Many of the early colonists of Virginia were gentlemen with no experience of hard manual labor. Disease devastated the early Virginia colony, and weakened colonists with no farming experience were in no position to successfully plant and harvest their own crops. Without the help of the Algonquian Indians under the leadership of Powhatan, the entire Jamestown colony would have starved to death. However, Powhatan’s successor Opechancanough did not approve of his policy of friendship toward the Jamestown colonists, who he viewed as a growing threat due to their increasing numbers and the danger from European diseases. Opechancanough’s forces attacked the colony in 1622 and massacred approximately one-third of the settlers. [23] Displeased with the management of the Virginia Colony, England’s Royal government stepped in and dissolved the Virginia Company in 1624. From this point on, Virginia was a Royal Colony. [24]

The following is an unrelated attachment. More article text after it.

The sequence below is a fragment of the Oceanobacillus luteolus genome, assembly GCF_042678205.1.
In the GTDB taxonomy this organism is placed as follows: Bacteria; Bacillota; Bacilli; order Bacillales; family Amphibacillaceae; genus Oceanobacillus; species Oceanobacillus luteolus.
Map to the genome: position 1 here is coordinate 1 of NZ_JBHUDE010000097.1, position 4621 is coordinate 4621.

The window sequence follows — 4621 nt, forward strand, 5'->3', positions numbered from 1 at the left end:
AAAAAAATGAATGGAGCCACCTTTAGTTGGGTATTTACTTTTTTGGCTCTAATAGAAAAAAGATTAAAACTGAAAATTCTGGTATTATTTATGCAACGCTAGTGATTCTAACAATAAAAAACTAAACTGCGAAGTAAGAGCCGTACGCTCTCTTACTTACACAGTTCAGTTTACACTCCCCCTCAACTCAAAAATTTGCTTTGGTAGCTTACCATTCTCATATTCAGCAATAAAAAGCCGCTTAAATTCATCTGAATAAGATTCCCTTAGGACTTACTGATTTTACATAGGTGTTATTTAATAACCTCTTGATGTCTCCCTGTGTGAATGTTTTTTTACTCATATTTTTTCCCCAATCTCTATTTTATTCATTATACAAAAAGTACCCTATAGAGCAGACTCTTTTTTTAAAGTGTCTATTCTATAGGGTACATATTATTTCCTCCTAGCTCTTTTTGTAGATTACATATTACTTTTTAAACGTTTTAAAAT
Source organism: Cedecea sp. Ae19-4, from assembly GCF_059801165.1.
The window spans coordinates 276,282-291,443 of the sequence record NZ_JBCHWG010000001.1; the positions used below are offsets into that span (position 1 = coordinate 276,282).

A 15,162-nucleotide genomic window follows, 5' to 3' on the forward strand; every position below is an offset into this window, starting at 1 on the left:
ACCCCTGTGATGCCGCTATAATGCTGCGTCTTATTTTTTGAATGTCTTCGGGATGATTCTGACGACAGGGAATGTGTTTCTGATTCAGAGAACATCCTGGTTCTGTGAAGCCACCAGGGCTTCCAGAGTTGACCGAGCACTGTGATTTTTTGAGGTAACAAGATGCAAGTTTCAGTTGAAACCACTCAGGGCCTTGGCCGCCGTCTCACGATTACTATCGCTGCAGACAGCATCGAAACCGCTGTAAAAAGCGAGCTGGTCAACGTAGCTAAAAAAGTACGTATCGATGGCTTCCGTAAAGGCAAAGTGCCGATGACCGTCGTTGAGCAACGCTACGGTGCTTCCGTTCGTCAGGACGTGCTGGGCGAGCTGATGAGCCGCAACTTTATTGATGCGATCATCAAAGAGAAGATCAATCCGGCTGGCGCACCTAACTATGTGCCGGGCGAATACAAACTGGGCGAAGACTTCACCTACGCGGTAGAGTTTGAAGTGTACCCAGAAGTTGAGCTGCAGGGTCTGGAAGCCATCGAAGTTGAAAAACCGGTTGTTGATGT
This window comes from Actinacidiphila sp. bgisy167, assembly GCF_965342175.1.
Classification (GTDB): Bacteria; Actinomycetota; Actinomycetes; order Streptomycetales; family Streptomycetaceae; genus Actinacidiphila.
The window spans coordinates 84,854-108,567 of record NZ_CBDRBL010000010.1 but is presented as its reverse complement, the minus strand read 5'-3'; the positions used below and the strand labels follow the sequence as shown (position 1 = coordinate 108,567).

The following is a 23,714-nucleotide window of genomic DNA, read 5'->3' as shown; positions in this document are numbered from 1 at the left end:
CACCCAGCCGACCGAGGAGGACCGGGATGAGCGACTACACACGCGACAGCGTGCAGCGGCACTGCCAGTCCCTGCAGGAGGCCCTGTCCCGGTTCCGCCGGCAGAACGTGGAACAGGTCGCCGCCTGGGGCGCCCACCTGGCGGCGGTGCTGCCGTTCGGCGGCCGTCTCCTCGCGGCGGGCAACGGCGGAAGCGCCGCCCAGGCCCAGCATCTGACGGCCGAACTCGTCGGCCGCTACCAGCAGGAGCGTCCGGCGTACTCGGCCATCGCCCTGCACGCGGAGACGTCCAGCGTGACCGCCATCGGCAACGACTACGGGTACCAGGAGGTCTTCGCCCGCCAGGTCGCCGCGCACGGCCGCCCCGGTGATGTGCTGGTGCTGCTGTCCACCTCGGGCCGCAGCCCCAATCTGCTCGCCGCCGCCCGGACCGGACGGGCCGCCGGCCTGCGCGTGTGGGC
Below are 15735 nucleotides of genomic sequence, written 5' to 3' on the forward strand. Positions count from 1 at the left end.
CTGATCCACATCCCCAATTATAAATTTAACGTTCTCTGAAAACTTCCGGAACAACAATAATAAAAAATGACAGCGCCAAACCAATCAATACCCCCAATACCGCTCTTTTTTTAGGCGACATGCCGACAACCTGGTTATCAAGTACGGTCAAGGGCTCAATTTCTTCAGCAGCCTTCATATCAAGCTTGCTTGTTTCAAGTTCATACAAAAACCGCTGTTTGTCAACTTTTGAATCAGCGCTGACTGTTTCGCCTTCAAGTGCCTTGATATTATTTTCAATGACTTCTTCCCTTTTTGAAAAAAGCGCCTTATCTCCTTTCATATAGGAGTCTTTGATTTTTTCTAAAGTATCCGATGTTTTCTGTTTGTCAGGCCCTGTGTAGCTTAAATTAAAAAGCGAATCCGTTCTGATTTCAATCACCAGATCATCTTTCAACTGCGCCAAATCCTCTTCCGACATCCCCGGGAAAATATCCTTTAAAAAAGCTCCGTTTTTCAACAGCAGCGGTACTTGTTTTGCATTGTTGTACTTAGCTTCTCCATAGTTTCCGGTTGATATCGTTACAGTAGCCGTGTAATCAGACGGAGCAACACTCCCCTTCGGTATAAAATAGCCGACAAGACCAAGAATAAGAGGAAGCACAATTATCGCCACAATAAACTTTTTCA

Other southern colonies followed not long after the Virginia Colony, including Maryland in 1634 [25] and Carolina in 1670.[26] The Chesapeake region of Virginia and Maryland grew tobacco for export beginning in 1612.[27] The economy of this region was based on small and relatively isolated tobacco farms worked primarily by indentured servants along with smaller numbers of African slaves. [28] In contrast, the Carolina colony was focused primarily on rice and was populated by large numbers of African slaves brought up from Barbados by the planters who founded the colony. [29]

 England’s northern colonies developed along different lines than the southern colonies right from the beginning. Puritan separatists founded the Plymouth Colony in 1620, and another faction of Puritan reformers founded the Massachusetts Bay Colony in 1629. Both colonies were founded by deeply religious people who wanted to escape persecution in England and create a new and better society based on a rigorously Calvinist form of Protestantism. As such, their motivations were completely different from those of the Virginia settlers because they were not focused on becoming wealthy or making profits. [30] However, the Puritan settlers of New England faced some of the same problems as the Virginia colonists, including disease, near-starvation,[31] and war with the local Indian peoples. [32]